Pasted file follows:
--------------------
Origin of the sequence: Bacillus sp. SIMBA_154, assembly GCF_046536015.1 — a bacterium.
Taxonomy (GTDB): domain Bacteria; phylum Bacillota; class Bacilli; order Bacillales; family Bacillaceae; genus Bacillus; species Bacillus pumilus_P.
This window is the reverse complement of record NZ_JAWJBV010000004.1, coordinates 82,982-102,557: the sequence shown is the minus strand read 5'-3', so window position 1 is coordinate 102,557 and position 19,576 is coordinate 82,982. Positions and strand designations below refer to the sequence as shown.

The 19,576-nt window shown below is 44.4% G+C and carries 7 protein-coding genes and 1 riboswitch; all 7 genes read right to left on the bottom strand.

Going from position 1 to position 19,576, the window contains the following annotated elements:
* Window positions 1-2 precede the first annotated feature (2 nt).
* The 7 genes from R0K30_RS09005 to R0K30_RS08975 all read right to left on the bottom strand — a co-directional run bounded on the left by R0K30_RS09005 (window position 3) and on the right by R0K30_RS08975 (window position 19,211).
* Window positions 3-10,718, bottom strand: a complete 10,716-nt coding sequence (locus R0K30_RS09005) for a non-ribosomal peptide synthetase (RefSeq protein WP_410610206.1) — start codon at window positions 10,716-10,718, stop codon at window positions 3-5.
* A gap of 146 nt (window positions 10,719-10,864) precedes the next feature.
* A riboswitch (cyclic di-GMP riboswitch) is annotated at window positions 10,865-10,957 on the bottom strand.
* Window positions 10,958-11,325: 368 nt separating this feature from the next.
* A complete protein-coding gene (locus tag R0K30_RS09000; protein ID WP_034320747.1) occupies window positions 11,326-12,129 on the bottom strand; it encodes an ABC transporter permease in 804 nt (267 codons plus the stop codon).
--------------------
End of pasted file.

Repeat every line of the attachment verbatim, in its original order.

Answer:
Origin of the sequence: Bacillus sp. SIMBA_154, assembly GCF_046536015.1 — a bacterium.
Taxonomy (GTDB): domain Bacteria; phylum Bacillota; class Bacilli; order Bacillales; family Bacillaceae; genus Bacillus; species Bacillus pumilus_P.
This window is the reverse complement of record NZ_JAWJBV010000004.1, coordinates 82,982-102,557: the sequence shown is the minus strand read 5'-3', so window position 1 is coordinate 102,557 and position 19,576 is coordinate 82,982. Positions and strand designations below refer to the sequence as shown.

The 19,576-nt window shown below is 44.4% G+C and carries 7 protein-coding genes and 1 riboswitch; all 7 genes read right to left on the bottom strand.

Going from position 1 to position 19,576, the window contains the following annotated elements:
* Window positions 1-2 precede the first annotated feature (2 nt).
* The 7 genes from R0K30_RS09005 to R0K30_RS08975 all read right to left on the bottom strand — a co-directional run bounded on the left by R0K30_RS09005 (window position 3) and on the right by R0K30_RS08975 (window position 19,211).
* Window positions 3-10,718, bottom strand: a complete 10,716-nt coding sequence (locus R0K30_RS09005) for a non-ribosomal peptide synthetase (RefSeq protein WP_410610206.1) — start codon at window positions 10,716-10,718, stop codon at window positions 3-5.
* A gap of 146 nt (window positions 10,719-10,864) precedes the next feature.
* A riboswitch (cyclic di-GMP riboswitch) is annotated at window positions 10,865-10,957 on the bottom strand.
* Window positions 10,958-11,325: 368 nt separating this feature from the next.
* A complete protein-coding gene (locus tag R0K30_RS09000; protein ID WP_034320747.1) occupies window positions 11,326-12,129 on the bottom strand; it encodes an ABC transporter permease in 804 nt (267 codons plus the stop codon).